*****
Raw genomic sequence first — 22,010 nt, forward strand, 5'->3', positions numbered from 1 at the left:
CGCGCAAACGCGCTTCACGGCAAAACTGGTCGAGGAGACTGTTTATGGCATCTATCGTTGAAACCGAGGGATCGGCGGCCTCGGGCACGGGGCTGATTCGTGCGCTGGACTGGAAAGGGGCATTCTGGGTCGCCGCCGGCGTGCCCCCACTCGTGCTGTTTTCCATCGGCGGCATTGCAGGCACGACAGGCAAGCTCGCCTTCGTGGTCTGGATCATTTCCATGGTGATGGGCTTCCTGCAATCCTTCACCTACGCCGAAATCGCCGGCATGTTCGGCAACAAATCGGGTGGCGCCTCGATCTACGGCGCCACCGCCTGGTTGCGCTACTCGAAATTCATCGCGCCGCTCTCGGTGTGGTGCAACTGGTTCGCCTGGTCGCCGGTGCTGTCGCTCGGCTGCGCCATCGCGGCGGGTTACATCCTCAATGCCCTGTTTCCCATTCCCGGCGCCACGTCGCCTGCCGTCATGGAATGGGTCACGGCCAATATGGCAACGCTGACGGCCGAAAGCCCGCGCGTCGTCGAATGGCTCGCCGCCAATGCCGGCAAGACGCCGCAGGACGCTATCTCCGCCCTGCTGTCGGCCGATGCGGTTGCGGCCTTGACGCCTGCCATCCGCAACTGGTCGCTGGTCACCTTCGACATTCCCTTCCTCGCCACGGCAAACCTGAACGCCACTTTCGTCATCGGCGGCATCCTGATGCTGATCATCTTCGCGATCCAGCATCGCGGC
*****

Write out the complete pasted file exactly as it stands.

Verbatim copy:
Raw genomic sequence first — 22,010 nt, forward strand, 5'->3', positions numbered from 1 at the left:
CGCGCAAACGCGCTTCACGGCAAAACTGGTCGAGGAGACTGTTTATGGCATCTATCGTTGAAACCGAGGGATCGGCGGCCTCGGGCACGGGGCTGATTCGTGCGCTGGACTGGAAAGGGGCATTCTGGGTCGCCGCCGGCGTGCCCCCACTCGTGCTGTTTTCCATCGGCGGCATTGCAGGCACGACAGGCAAGCTCGCCTTCGTGGTCTGGATCATTTCCATGGTGATGGGCTTCCTGCAATCCTTCACCTACGCCGAAATCGCCGGCATGTTCGGCAACAAATCGGGTGGCGCCTCGATCTACGGCGCCACCGCCTGGTTGCGCTACTCGAAATTCATCGCGCCGCTCTCGGTGTGGTGCAACTGGTTCGCCTGGTCGCCGGTGCTGTCGCTCGGCTGCGCCATCGCGGCGGGTTACATCCTCAATGCCCTGTTTCCCATTCCCGGCGCCACGTCGCCTGCCGTCATGGAATGGGTCACGGCCAATATGGCAACGCTGACGGCCGAAAGCCCGCGCGTCGTCGAATGGCTCGCCGCCAATGCCGGCAAGACGCCGCAGGACGCTATCTCCGCCCTGCTGTCGGCCGATGCGGTTGCGGCCTTGACGCCTGCCATCCGCAACTGGTCGCTGGTCACCTTCGACATTCCCTTCCTCGCCACGGCAAACCTGAACGCCACTTTCGTCATCGGCGGCATCCTGATGCTGATCATCTTCGCGATCCAGCATCGCGGC